SHILLONG, July 27 � India would not hesitate to hunt and destroy hostile aircrafts that violate its airspace posing threat to the country�s sovereignty.
Indian Air Force Vice Chief- designate, Air Marshal, KK Nohwar said at the Eastern Air Command headquarters here today that every nation has a right to protect its sovereignty and deal with threats accordingly.
Air Marshal Nohwar warned that enemy aircrafts would �meet the same fate as the Pakistan Navy�s reconnaissance aircraft Atlantic,� which was shot down by the Indian Air Force in 1999 after it violated Indian airspace.
Atlantic on a reconnaissance mission violated India�s airspace in 1999 after the Kargil war. It ignored the Indian Air Force�s order to land and eventually was shot down in which 16 Pakistani Naval airmen men were killed.
On a different note, the Vice-chief designate said, Indian Air Force taking over six Advanced Landing Grounds in Arunachal Pradesh was to help the civilian population there and to counter Chinese threat.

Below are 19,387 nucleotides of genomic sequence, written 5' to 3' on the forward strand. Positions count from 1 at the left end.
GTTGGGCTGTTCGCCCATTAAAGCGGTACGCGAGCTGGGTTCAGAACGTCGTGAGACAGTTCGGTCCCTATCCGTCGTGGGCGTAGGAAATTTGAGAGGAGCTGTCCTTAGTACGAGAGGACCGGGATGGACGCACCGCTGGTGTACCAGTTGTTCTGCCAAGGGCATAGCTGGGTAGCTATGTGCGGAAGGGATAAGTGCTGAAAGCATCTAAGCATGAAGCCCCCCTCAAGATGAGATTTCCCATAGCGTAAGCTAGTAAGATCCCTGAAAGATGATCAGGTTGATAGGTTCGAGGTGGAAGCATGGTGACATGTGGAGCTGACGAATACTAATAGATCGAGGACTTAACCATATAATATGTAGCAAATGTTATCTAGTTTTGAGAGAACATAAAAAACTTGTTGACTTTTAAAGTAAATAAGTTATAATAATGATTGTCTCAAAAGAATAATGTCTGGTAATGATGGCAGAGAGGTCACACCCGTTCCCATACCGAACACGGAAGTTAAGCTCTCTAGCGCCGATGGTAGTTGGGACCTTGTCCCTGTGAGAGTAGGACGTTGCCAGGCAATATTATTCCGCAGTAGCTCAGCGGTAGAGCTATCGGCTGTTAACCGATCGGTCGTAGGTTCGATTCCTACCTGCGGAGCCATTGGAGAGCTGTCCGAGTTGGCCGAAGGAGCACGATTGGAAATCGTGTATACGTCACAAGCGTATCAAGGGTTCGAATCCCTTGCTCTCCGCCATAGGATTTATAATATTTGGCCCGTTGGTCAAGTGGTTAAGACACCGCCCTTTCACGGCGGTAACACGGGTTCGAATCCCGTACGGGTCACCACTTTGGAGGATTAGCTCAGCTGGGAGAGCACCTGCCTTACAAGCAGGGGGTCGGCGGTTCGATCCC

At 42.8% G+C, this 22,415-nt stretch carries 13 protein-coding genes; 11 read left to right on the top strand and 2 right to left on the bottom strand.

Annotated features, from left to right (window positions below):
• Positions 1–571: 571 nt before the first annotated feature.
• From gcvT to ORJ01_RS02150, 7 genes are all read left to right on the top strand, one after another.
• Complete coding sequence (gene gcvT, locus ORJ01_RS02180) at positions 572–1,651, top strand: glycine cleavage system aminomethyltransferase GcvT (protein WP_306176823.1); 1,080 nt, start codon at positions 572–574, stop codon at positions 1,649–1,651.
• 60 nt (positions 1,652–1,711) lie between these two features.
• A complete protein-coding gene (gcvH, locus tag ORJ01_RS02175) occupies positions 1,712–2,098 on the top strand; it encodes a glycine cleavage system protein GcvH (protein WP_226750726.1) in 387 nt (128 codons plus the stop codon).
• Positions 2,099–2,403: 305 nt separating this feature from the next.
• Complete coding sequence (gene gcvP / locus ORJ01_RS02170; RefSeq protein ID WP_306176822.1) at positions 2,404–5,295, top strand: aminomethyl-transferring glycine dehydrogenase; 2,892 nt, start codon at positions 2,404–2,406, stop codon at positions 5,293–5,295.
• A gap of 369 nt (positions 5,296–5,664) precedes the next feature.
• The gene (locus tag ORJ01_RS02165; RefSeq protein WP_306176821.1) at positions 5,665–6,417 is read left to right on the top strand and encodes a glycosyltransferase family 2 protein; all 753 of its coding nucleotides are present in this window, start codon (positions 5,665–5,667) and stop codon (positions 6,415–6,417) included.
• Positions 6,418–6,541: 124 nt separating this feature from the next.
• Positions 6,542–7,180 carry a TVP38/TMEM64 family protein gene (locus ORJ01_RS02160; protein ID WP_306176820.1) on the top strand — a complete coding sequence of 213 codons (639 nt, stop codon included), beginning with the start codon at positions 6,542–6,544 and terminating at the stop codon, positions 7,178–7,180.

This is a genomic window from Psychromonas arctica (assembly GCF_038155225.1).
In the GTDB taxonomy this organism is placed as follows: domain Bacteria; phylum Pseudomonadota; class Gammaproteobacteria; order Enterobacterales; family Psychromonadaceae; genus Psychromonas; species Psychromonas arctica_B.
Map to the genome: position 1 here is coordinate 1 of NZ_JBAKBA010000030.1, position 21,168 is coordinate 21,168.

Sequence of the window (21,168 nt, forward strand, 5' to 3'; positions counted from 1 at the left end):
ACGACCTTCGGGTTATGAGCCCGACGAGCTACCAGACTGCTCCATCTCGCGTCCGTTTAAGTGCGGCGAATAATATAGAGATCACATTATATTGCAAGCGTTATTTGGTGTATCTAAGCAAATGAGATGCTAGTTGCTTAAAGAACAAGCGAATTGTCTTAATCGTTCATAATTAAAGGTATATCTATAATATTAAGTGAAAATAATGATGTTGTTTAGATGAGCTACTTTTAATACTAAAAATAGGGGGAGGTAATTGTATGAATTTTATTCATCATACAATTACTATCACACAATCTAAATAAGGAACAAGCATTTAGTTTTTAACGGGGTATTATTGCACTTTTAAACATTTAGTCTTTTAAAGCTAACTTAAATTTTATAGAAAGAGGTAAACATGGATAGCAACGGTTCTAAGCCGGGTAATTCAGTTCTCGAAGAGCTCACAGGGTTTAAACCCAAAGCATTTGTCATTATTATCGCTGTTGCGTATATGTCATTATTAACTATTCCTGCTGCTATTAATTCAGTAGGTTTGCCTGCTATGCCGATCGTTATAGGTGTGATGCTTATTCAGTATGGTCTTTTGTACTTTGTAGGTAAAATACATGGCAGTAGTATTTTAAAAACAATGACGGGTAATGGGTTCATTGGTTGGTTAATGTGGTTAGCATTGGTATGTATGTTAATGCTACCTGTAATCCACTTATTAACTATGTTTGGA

�Since Arunachal is a landlocked State the ALGs would be the lifeline of civilians living in remote areas of the State. The ALGs are meant to reach out to more civilian population where bigger aircrafts can make sorties to send food supplies,� the Air Marshal said.
The ALGs that have been taken over by the IAF in Arunachal Pradesh are � Tuting, Mechuka, Along, Pasighat, Vijaynagar and Ziro.
Air Marshal Nohwar, currently serving as the EAC chief, said that the Indian Air Force in its modernisation process is phasing out the MIG-21 and replacing them with advanced aircrafts like the multi-role combat planes Su-30 MKIs and the indigenously-built Light Combat Aircraft.
He added old radars would be replaced with modern ones and even mountain radars would be used keeping in view the topography of the region.
�However, the single biggest challenge for upgrading infrastructures in the region is its climatic condition with rainfall being one of the main hurdles,� Air Marshal Nohwar said.